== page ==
Your engagement will shape this project at every level. All of our plans are open so getting involved now at this early stage will really help us. There will be 6 regional consultations in Birmingham, Manchester, Cardiff, Belfast, London and Glasgow – please check on the link below for more details.

Its high time that the church became known again for being good news to our culture and what better way than to offer hospitality, hope and help to some of the most vulnerable children and their families.

Please get in touch by registering your interest at our website here.

Photo credit: Flickr (Creative Commons)

Social Media and Changing the World

Photo credit: Flickr (Creative Commons)

Here’s a 4 mins and 30 seconds long talk I was asked to give at the Lausanne Congress in Cape Town two years ago. It is interesting to reflect that this was the only talk given about social media at the whole 10 day long conference. A lot has changed since this talk was given. Take a look at the talk and then let me know what you would have said given 4 minutes to talk about this subject to an international audience.



Orphan Summit Day 2

Final morning session kicks off at Saddleback church – here’s a live blog.

The biggest predictor of homelessness in the USA is a young person who “ages out” of the foster system without family.

Now Family radio takes over the stage and we do a live recording that will be broadcast later:

Listening to Che A female FBI Analyst speaks at the Orphan Summit who entered the foster care system during he senior year of high school after her dad became an alcoholic and become abusive. She found friends who had workaholic parents and who didn’t notice that they had an extra house guest for a week or so. In the end the church took care of her and found her a way out of the abusive / nomadic system.

Foster kids don’t ask for help – you just need to see it and do it.

Che’s church decided to get involved with her life and got stuck into social services to work out how they could help. Che’s 7th grade Sunday school teacher stepped up and became her foster carer. When Che was getting married – there was no one to giver her away. So when the pastor asked “who is it that gives this woman away” Che’s entire church stood up and said “We do.”

Now hearing from another lady who was taken into care aged 12. But her Christian foster family let her down. They continually pointed her out as her foster daughter – she would be introduced not by her first name but as their foster daughter. They would

At 16 she was up for adoption – lots of people were really negative to her “why would anyone want you? Wouldn’t it be better to ‘age out’ of the foster system and you will have more financial assistance for college.” But she really wanted a forever family. She created a life book and her caseworker told her that a family were so impressed with your book that they made you a family book. When she opened the front page of the book it was her Department of Children Services manager and his family. She was 17 at the time and the family really wrapped around me and from the beginning she felt like she had come home.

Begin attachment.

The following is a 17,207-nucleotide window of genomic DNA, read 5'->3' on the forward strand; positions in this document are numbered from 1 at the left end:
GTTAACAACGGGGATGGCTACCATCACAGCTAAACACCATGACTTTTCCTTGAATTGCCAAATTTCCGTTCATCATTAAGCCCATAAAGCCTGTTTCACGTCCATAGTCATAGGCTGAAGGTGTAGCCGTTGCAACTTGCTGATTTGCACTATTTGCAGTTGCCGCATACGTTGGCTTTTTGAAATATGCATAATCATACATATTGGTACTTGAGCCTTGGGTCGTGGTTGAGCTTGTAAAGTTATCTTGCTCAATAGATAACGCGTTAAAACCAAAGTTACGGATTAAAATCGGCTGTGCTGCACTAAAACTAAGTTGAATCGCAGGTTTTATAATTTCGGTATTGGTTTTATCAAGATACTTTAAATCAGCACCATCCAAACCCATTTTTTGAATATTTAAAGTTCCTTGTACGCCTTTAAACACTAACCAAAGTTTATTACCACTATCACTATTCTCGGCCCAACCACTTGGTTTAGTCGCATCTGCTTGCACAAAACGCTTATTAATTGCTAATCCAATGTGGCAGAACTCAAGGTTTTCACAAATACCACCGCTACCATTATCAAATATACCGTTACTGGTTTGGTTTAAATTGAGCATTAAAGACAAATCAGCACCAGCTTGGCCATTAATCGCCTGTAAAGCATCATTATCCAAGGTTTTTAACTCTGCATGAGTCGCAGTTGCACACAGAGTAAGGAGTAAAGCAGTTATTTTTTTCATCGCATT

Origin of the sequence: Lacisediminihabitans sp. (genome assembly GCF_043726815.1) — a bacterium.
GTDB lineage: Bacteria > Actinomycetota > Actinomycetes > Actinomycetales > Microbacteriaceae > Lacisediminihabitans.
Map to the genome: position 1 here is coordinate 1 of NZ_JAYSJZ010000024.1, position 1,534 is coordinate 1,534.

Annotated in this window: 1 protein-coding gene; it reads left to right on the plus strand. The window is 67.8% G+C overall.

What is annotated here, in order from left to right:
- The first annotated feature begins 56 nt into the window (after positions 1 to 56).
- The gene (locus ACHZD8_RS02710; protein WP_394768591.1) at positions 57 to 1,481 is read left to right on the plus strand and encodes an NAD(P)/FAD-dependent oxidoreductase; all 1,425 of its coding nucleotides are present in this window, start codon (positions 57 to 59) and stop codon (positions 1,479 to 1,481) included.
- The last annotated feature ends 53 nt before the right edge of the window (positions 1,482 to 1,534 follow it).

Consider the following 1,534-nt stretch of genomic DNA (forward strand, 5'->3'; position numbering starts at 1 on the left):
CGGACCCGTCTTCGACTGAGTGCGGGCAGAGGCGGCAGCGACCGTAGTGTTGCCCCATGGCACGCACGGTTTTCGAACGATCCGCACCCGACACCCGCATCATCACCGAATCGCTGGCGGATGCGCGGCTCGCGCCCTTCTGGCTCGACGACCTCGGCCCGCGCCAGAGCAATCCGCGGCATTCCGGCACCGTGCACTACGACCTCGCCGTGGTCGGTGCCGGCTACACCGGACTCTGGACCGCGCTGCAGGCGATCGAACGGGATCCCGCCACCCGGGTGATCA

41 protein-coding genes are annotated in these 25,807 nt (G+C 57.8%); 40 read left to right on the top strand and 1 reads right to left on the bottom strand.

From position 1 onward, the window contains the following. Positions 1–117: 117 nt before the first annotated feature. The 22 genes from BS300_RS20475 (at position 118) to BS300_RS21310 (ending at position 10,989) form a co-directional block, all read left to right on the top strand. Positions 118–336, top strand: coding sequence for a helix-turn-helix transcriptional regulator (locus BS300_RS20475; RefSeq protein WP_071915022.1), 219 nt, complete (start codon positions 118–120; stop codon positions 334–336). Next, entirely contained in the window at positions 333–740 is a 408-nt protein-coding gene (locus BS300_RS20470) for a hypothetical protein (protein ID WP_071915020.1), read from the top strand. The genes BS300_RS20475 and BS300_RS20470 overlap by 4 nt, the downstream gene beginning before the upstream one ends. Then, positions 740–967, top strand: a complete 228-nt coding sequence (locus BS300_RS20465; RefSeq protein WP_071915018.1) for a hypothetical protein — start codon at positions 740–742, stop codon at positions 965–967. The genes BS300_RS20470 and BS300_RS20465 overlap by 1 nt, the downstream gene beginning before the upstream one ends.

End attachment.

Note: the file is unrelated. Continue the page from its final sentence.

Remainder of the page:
Both women are asked to imagine that their foster mum or their adoptive father was there and to express what they mean to them. The women look nervous about this, and then the interviewer announces that they have a surprise for them and the foster mum and the adoptive dad – walk on to the stage. Its a very moving moment and both girls break down “We are professionals we never cry” they say. Che says to her

I feel loved because you loved me.


Dr Sharon Ford – State of Colarado Chldren Services
Susan Jacobs – special advisor for international children services – US Department of State
Honourable Inyumba Aloisea Rwandan minister of gender and family promotions
Rick Warren is chairing.

Rick explains that he was speaking 4 years ago at the Davos economic summit.

There are three sectors – public, private and faith sector.
The three legs of the stool bring stability – each of the sectors are needed.
Just like in a football game – you sometimes need to take out a big player by a team tackle.

The Orphan crisis is so big we need to team tackle it.

500 000 orphans were scattered across Rwanda after the 100 days that saw 1000 000 people massacred.
Immediately in 1994 there were 104 orphanages started and then a national education and recruitment process
They have no closed 70 orphanages because the children are adopted by many many Christians from the churches. People came and asked to the ministry and asked for a child – and they didn’t ask if the child was hutu to tutsi they just wanted a child.
There are 34 orphanages still running – but we want to encourage domestic adoption. There are now roughly 3000 orphans left (from 500 000).

Rick explains that he serves on the president of rwanda’s advisory panel and that Rwanda wants to be the first country in the world where there are no orphans and no orphanages.


Now ambassador jacobs-

Esther was adopted by Mordecai – kinship care
Moses was adopted – don’t think things worked out as his foster care – an abandonment
Hannah – handed her son Samuel over to a relinquishment

The state department completely support transnational adoption. We think the hague convention is the only way to guarantee an ethical transnational adoption. It provides a legal framework for transnational adoption. When the hague adoption is not used there are fears of kidnapped or trafficked and often the child is not legally available for adoption. See the following website.